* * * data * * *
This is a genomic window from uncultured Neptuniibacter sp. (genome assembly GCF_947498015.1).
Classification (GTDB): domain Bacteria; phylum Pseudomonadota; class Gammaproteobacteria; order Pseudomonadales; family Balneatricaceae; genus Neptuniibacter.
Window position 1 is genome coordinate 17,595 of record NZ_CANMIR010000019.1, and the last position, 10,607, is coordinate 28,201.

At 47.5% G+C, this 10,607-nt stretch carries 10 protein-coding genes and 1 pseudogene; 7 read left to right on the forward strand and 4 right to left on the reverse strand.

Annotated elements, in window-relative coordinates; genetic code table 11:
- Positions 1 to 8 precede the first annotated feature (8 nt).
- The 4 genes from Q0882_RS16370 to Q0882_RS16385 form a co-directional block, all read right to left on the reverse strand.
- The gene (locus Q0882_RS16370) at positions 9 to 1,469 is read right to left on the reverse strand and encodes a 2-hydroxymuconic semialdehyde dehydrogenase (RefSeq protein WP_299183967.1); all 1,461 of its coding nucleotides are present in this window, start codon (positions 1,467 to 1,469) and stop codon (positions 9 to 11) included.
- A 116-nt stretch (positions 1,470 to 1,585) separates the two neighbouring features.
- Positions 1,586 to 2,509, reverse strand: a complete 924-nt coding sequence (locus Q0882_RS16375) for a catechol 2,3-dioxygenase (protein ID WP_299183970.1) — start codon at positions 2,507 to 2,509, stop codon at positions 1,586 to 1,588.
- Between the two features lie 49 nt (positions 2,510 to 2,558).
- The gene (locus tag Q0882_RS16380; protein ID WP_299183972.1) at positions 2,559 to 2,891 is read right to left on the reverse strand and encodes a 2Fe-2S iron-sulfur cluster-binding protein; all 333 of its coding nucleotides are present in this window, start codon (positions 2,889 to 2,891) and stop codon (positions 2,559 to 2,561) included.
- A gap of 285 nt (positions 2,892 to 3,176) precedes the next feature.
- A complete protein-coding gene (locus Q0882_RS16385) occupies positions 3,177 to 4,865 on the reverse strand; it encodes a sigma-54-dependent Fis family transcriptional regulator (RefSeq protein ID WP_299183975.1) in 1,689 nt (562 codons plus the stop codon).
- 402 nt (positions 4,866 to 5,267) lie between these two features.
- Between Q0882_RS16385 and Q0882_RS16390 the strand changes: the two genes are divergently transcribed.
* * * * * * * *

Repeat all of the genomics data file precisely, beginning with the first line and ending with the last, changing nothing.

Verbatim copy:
This is a genomic window from uncultured Neptuniibacter sp. (genome assembly GCF_947498015.1).
Classification (GTDB): domain Bacteria; phylum Pseudomonadota; class Gammaproteobacteria; order Pseudomonadales; family Balneatricaceae; genus Neptuniibacter.
Window position 1 is genome coordinate 17,595 of record NZ_CANMIR010000019.1, and the last position, 10,607, is coordinate 28,201.

At 47.5% G+C, this 10,607-nt stretch carries 10 protein-coding genes and 1 pseudogene; 7 read left to right on the forward strand and 4 right to left on the reverse strand.

Annotated elements, in window-relative coordinates; genetic code table 11:
- Positions 1 to 8 precede the first annotated feature (8 nt).
- The 4 genes from Q0882_RS16370 to Q0882_RS16385 form a co-directional block, all read right to left on the reverse strand.
- The gene (locus Q0882_RS16370) at positions 9 to 1,469 is read right to left on the reverse strand and encodes a 2-hydroxymuconic semialdehyde dehydrogenase (RefSeq protein WP_299183967.1); all 1,461 of its coding nucleotides are present in this window, start codon (positions 1,467 to 1,469) and stop codon (positions 9 to 11) included.
- A 116-nt stretch (positions 1,470 to 1,585) separates the two neighbouring features.
- Positions 1,586 to 2,509, reverse strand: a complete 924-nt coding sequence (locus Q0882_RS16375) for a catechol 2,3-dioxygenase (protein ID WP_299183970.1) — start codon at positions 2,507 to 2,509, stop codon at positions 1,586 to 1,588.
- Between the two features lie 49 nt (positions 2,510 to 2,558).
- The gene (locus tag Q0882_RS16380; protein ID WP_299183972.1) at positions 2,559 to 2,891 is read right to left on the reverse strand and encodes a 2Fe-2S iron-sulfur cluster-binding protein; all 333 of its coding nucleotides are present in this window, start codon (positions 2,889 to 2,891) and stop codon (positions 2,559 to 2,561) included.
- A gap of 285 nt (positions 2,892 to 3,176) precedes the next feature.
- A complete protein-coding gene (locus Q0882_RS16385) occupies positions 3,177 to 4,865 on the reverse strand; it encodes a sigma-54-dependent Fis family transcriptional regulator (RefSeq protein ID WP_299183975.1) in 1,689 nt (562 codons plus the stop codon).
- 402 nt (positions 4,866 to 5,267) lie between these two features.
- Between Q0882_RS16385 and Q0882_RS16390 the strand changes: the two genes are divergently transcribed.